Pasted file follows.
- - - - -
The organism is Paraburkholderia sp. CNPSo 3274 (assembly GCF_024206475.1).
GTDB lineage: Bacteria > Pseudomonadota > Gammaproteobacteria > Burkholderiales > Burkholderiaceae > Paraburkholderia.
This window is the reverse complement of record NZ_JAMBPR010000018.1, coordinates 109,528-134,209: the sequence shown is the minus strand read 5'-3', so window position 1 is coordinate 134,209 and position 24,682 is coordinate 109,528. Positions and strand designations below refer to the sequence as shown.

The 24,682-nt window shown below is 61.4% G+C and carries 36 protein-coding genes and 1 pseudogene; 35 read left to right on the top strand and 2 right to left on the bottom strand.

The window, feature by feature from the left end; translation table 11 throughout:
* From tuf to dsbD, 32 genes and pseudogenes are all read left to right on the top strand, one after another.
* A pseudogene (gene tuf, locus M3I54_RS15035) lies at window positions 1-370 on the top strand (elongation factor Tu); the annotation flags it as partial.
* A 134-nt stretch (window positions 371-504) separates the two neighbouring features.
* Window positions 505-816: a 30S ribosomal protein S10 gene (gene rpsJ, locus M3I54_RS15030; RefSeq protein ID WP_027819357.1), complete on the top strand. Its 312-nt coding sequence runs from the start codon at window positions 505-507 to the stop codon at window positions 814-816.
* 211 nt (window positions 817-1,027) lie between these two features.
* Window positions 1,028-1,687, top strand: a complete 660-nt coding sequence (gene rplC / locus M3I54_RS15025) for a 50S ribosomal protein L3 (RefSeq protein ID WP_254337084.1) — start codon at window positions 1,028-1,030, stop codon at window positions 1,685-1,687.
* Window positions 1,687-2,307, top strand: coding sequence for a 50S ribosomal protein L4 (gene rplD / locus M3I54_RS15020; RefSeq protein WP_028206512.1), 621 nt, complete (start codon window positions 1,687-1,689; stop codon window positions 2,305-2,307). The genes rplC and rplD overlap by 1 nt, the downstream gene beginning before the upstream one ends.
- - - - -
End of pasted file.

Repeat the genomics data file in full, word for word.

The organism is Paraburkholderia sp. CNPSo 3274 (assembly GCF_024206475.1).
GTDB lineage: Bacteria > Pseudomonadota > Gammaproteobacteria > Burkholderiales > Burkholderiaceae > Paraburkholderia.
This window is the reverse complement of record NZ_JAMBPR010000018.1, coordinates 109,528-134,209: the sequence shown is the minus strand read 5'-3', so window position 1 is coordinate 134,209 and position 24,682 is coordinate 109,528. Positions and strand designations below refer to the sequence as shown.

The 24,682-nt window shown below is 61.4% G+C and carries 36 protein-coding genes and 1 pseudogene; 35 read left to right on the top strand and 2 right to left on the bottom strand.

The window, feature by feature from the left end; translation table 11 throughout:
* From tuf to dsbD, 32 genes and pseudogenes are all read left to right on the top strand, one after another.
* A pseudogene (gene tuf, locus M3I54_RS15035) lies at window positions 1-370 on the top strand (elongation factor Tu); the annotation flags it as partial.
* A 134-nt stretch (window positions 371-504) separates the two neighbouring features.
* Window positions 505-816: a 30S ribosomal protein S10 gene (gene rpsJ, locus M3I54_RS15030; RefSeq protein ID WP_027819357.1), complete on the top strand. Its 312-nt coding sequence runs from the start codon at window positions 505-507 to the stop codon at window positions 814-816.
* 211 nt (window positions 817-1,027) lie between these two features.
* Window positions 1,028-1,687, top strand: a complete 660-nt coding sequence (gene rplC / locus M3I54_RS15025) for a 50S ribosomal protein L3 (RefSeq protein ID WP_254337084.1) — start codon at window positions 1,028-1,030, stop codon at window positions 1,685-1,687.
* Window positions 1,687-2,307, top strand: coding sequence for a 50S ribosomal protein L4 (gene rplD / locus M3I54_RS15020; RefSeq protein WP_028206512.1), 621 nt, complete (start codon window positions 1,687-1,689; stop codon window positions 2,305-2,307). The genes rplC and rplD overlap by 1 nt, the downstream gene beginning before the upstream one ends.